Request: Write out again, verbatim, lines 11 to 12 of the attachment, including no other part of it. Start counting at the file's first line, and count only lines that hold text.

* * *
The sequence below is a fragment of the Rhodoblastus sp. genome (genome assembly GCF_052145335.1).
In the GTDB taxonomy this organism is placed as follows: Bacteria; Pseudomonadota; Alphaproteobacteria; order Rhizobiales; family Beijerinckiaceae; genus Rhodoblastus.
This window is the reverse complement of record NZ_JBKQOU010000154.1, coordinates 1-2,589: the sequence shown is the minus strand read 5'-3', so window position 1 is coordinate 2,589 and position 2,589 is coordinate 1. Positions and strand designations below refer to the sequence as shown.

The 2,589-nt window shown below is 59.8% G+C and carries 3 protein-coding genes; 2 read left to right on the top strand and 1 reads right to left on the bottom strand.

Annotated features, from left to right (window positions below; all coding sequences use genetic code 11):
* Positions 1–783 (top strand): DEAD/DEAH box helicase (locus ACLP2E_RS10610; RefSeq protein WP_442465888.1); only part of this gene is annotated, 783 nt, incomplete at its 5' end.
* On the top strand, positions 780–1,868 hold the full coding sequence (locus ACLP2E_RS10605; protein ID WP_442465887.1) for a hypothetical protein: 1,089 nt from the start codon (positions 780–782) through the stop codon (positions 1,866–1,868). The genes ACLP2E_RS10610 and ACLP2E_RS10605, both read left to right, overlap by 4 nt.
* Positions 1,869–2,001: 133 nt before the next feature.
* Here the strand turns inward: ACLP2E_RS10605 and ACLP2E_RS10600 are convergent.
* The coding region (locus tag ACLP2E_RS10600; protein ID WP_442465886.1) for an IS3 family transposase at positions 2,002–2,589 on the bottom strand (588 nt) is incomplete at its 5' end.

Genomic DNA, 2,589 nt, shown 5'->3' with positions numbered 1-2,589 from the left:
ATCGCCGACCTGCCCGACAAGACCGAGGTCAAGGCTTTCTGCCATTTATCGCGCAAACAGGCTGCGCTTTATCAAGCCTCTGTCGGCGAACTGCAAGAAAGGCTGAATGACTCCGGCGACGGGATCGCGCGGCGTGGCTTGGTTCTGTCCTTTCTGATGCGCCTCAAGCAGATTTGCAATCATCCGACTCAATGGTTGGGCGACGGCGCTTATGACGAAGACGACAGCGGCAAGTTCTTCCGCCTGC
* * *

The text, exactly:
Genomic DNA, 2,589 nt, shown 5'->3' with positions numbered 1-2,589 from the left:
ATCGCCGACCTGCCCGACAAGACCGAGGTCAAGGCTTTCTGCCATTTATCGCGCAAACAGGCTGCGCTTTATCAAGCCTCTGTCGGCGAACTGCAAGAAAGGCTGAATGACTCCGGCGACGGGATCGCGCGGCGTGGCTTGGTTCTGTCCTTTCTGATGCGCCTCAAGCAGATTTGCAATCATCCGACTCAATGGTTGGGCGACGGCGCTTATGACGAAGACGACAGCGGCAAGTTCTTCCGCCTGC